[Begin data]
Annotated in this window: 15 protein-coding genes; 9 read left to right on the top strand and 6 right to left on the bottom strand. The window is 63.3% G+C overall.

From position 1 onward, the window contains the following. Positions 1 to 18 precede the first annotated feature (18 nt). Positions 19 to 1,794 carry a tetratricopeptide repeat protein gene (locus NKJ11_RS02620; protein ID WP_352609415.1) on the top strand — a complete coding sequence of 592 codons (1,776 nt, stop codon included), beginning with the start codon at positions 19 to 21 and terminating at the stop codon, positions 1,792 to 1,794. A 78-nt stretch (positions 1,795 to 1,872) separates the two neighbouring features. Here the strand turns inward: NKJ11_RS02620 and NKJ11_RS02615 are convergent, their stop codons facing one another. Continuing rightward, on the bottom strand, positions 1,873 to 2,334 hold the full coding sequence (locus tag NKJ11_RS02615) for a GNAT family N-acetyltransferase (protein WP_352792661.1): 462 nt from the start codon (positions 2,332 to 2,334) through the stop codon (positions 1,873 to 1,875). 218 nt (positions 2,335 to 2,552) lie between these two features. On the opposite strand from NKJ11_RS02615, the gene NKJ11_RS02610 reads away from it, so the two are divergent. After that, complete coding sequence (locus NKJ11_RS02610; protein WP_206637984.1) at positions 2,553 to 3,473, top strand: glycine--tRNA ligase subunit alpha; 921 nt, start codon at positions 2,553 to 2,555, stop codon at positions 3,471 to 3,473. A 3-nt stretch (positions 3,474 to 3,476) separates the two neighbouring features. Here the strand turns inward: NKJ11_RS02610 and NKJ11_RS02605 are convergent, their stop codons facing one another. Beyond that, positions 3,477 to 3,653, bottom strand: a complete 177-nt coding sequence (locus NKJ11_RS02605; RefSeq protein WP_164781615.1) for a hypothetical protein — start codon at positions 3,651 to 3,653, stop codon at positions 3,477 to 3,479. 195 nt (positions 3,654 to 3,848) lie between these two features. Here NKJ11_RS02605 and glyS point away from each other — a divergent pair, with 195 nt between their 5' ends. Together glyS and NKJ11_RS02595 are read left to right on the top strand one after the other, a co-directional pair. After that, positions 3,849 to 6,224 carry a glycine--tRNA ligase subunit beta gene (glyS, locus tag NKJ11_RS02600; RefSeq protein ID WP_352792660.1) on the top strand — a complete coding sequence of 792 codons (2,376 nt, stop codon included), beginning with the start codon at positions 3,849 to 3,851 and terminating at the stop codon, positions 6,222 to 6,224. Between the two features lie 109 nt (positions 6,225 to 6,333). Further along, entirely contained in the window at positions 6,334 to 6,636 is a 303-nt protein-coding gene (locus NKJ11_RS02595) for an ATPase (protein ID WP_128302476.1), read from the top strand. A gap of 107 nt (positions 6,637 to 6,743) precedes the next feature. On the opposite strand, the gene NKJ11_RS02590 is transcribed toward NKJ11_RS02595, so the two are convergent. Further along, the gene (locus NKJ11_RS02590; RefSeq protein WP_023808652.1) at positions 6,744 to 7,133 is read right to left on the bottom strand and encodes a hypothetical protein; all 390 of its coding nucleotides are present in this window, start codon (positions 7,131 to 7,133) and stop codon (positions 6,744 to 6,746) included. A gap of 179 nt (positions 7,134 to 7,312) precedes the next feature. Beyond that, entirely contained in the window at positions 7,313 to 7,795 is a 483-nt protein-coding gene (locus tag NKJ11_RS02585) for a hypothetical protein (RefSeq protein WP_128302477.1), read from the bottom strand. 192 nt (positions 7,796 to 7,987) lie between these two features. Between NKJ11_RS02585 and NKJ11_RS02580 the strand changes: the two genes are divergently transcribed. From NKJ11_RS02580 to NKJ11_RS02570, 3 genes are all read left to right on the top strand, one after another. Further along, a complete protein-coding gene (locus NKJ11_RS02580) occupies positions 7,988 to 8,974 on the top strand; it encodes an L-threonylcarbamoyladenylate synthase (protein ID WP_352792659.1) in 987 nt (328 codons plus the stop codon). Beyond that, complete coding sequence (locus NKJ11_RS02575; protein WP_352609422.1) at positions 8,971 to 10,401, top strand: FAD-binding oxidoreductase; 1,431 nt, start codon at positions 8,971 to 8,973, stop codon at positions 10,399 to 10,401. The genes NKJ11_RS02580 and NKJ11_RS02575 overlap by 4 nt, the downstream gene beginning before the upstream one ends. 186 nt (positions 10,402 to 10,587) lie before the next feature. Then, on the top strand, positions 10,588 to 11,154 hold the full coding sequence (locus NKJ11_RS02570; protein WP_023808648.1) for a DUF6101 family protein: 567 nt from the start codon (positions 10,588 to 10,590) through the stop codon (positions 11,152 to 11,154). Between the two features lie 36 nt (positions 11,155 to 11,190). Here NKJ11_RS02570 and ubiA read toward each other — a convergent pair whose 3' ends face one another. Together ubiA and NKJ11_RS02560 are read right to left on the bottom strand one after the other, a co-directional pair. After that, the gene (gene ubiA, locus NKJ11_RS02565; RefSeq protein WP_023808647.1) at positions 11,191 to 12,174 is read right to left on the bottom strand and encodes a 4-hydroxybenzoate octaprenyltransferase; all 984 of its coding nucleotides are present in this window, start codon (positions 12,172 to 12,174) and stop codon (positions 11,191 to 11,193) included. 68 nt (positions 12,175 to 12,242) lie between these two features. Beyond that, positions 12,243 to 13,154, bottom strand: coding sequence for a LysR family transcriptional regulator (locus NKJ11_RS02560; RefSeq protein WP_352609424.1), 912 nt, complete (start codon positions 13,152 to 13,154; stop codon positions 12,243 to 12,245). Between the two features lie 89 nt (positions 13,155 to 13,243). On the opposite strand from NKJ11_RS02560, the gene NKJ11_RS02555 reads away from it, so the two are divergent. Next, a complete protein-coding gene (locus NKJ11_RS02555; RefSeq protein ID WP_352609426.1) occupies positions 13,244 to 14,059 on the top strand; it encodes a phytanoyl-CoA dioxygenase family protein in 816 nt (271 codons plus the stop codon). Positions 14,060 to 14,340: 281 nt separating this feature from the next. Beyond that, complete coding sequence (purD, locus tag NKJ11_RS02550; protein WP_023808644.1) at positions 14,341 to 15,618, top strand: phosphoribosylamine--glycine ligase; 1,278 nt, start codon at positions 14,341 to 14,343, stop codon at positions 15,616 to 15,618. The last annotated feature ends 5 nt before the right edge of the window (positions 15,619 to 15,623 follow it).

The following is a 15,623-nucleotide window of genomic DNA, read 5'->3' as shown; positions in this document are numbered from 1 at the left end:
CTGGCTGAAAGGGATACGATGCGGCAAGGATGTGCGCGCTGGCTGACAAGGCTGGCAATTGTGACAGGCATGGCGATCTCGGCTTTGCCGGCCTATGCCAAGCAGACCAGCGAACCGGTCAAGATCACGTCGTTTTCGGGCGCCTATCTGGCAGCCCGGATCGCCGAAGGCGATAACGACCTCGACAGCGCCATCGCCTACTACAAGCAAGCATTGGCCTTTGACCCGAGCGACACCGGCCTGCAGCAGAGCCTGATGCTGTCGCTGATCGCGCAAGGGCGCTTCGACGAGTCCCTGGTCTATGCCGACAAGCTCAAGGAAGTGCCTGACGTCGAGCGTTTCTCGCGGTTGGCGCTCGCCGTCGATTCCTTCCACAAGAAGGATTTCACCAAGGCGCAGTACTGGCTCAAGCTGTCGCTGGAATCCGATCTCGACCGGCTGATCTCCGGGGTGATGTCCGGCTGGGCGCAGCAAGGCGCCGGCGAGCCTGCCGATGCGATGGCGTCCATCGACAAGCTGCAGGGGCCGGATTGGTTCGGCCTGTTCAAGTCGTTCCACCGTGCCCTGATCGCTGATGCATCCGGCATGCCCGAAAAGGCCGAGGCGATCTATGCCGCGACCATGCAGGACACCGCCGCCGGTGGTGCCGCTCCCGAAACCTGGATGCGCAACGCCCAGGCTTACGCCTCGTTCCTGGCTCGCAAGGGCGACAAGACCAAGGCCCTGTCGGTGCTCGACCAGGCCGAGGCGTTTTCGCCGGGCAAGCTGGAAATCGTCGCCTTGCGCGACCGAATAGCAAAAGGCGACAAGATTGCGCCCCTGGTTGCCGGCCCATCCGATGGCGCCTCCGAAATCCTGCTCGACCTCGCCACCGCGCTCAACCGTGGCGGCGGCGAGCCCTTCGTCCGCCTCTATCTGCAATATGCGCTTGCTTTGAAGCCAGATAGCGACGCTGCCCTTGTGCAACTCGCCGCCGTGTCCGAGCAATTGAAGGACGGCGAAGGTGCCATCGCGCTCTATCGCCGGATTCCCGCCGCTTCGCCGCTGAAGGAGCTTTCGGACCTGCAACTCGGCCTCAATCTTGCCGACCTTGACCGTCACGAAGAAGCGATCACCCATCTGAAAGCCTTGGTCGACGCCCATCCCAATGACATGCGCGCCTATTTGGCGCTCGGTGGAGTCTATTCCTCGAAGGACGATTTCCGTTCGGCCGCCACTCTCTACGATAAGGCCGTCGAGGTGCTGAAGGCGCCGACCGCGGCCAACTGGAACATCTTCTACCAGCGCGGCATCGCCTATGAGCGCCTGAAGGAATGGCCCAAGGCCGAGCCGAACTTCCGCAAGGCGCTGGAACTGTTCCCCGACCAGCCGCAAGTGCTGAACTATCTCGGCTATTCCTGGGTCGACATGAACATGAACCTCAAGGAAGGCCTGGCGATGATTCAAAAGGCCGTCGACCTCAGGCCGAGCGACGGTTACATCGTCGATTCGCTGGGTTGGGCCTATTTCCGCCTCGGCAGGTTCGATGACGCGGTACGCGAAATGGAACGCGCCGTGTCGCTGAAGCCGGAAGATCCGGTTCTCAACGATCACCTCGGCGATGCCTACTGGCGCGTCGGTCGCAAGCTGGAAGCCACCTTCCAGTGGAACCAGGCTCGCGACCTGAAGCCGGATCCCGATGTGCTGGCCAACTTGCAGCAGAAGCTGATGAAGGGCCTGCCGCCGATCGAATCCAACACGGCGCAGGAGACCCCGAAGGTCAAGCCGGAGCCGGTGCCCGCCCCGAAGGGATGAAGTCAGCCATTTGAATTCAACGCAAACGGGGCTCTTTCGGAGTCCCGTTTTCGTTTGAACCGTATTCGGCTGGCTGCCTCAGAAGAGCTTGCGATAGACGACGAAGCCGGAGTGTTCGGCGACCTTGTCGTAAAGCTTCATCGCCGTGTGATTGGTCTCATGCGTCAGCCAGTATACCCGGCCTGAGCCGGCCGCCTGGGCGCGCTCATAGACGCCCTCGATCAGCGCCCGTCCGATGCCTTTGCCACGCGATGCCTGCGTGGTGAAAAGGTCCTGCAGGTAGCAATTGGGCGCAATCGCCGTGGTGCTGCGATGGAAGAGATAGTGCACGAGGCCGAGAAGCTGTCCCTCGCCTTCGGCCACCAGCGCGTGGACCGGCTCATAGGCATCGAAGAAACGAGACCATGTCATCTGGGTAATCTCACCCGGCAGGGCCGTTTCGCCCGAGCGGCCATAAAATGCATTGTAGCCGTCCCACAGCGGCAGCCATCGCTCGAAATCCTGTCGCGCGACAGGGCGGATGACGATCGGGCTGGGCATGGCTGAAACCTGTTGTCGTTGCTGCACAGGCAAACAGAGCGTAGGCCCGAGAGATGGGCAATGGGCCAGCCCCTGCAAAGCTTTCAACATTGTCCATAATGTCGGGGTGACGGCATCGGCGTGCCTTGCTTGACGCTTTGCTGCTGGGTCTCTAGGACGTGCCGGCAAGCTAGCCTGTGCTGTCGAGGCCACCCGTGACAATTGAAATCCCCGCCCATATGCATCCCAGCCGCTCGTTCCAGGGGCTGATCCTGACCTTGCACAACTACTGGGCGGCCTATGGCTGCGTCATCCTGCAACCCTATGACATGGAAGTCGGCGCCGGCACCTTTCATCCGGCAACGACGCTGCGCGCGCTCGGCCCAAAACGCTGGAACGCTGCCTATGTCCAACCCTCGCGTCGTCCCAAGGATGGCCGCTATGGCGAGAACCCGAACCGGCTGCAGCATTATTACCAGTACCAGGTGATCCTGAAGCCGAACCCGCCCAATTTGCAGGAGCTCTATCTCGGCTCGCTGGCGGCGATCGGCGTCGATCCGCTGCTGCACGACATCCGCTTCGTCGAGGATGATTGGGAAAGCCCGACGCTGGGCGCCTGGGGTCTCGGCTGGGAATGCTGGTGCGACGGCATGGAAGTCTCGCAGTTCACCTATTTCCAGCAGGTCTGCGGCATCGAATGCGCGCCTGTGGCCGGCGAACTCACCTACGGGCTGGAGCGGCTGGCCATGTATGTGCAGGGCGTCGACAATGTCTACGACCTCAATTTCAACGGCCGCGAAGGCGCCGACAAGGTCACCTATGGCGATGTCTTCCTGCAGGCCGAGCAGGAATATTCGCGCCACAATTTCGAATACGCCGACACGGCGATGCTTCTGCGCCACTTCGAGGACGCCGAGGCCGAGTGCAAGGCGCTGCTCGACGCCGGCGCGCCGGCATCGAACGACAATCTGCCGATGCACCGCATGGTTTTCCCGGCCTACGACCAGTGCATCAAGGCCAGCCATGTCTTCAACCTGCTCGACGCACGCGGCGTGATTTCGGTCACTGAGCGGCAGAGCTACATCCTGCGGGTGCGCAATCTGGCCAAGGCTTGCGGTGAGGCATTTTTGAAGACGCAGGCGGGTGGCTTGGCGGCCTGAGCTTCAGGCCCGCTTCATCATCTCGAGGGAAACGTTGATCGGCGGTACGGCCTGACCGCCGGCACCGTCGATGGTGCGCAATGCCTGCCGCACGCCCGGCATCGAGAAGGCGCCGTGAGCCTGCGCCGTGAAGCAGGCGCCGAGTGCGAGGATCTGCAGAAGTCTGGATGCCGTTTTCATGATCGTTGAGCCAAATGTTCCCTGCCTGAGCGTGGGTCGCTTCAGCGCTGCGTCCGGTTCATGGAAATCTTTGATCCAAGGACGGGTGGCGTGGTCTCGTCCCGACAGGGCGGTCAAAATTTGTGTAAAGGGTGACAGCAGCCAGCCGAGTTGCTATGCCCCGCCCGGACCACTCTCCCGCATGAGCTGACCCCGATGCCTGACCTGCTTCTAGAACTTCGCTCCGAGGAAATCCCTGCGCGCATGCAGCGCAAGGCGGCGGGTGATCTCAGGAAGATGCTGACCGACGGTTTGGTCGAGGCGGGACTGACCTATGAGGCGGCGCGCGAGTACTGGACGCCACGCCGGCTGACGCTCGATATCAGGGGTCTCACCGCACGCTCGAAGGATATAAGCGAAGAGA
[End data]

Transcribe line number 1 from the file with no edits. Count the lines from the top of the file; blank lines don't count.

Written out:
Annotated in this window: 15 protein-coding genes; 9 read left to right on the top strand and 6 right to left on the bottom strand. The window is 63.3% G+C overall.